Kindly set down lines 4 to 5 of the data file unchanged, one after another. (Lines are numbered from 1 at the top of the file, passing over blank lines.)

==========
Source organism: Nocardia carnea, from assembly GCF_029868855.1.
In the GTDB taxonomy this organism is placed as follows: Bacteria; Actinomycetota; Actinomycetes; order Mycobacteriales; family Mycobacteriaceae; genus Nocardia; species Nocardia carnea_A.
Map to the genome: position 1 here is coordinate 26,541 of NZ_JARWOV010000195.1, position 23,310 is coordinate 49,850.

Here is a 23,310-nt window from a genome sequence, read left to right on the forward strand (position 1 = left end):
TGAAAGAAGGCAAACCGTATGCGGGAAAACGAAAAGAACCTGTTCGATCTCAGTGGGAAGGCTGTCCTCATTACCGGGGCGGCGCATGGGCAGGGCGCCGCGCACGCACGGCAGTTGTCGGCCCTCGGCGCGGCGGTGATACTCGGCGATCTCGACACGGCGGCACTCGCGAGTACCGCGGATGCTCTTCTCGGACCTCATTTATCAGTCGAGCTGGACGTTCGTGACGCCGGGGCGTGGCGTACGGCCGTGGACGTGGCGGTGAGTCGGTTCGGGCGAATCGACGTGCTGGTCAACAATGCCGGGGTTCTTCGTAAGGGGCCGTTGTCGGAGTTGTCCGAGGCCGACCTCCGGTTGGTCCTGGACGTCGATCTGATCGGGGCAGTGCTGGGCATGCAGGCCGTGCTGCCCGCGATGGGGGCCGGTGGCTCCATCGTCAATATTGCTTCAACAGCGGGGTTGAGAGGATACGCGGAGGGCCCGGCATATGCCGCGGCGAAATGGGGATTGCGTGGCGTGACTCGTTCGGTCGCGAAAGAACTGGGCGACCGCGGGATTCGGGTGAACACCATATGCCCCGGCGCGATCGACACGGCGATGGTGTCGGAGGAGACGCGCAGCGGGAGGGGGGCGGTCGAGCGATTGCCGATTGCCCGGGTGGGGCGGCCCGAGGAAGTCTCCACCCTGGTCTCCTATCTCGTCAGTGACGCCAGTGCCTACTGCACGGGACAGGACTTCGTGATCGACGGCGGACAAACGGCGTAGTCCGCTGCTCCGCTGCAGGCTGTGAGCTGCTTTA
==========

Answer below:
Here is a 23,310-nt window from a genome sequence, read left to right on the forward strand (position 1 = left end):
TGAAAGAAGGCAAACCGTATGCGGGAAAACGAAAAGAACCTGTTCGATCTCAGTGGGAAGGCTGTCCTCATTACCGGGGCGGCGCATGGGCAGGGCGCCGCGCACGCACGGCAGTTGTCGGCCCTCGGCGCGGCGGTGATACTCGGCGATCTCGACACGGCGGCACTCGCGAGTACCGCGGATGCTCTTCTCGGACCTCATTTATCAGTCGAGCTGGACGTTCGTGACGCCGGGGCGTGGCGTACGGCCGTGGACGTGGCGGTGAGTCGGTTCGGGCGAATCGACGTGCTGGTCAACAATGCCGGGGTTCTTCGTAAGGGGCCGTTGTCGGAGTTGTCCGAGGCCGACCTCCGGTTGGTCCTGGACGTCGATCTGATCGGGGCAGTGCTGGGCATGCAGGCCGTGCTGCCCGCGATGGGGGCCGGTGGCTCCATCGTCAATATTGCTTCAACAGCGGGGTTGAGAGGATACGCGGAGGGCCCGGCATATGCCGCGGCGAAATGGGGATTGCGTGGCGTGACTCGTTCGGTCGCGAAAGAACTGGGCGACCGCGGGATTCGGGTGAACACCATATGCCCCGGCGCGATCGACACGGCGATGGTGTCGGAGGAGACGCGCAGCGGGAGGGGGGCGGTCGAGCGATTGCCGATTGCCCGGGTGGGGCGGCCCGAGGAAGTCTCCACCCTGGTCTCCTATCTCGTCAGTGACGCCAGTGCCTACTGCACGGGACAGGACTTCGTGATCGACGGCGGACAAACGGCGTAGTCCGCTGCTCCGCTGCAGGCTGTGAGCTGCTTTA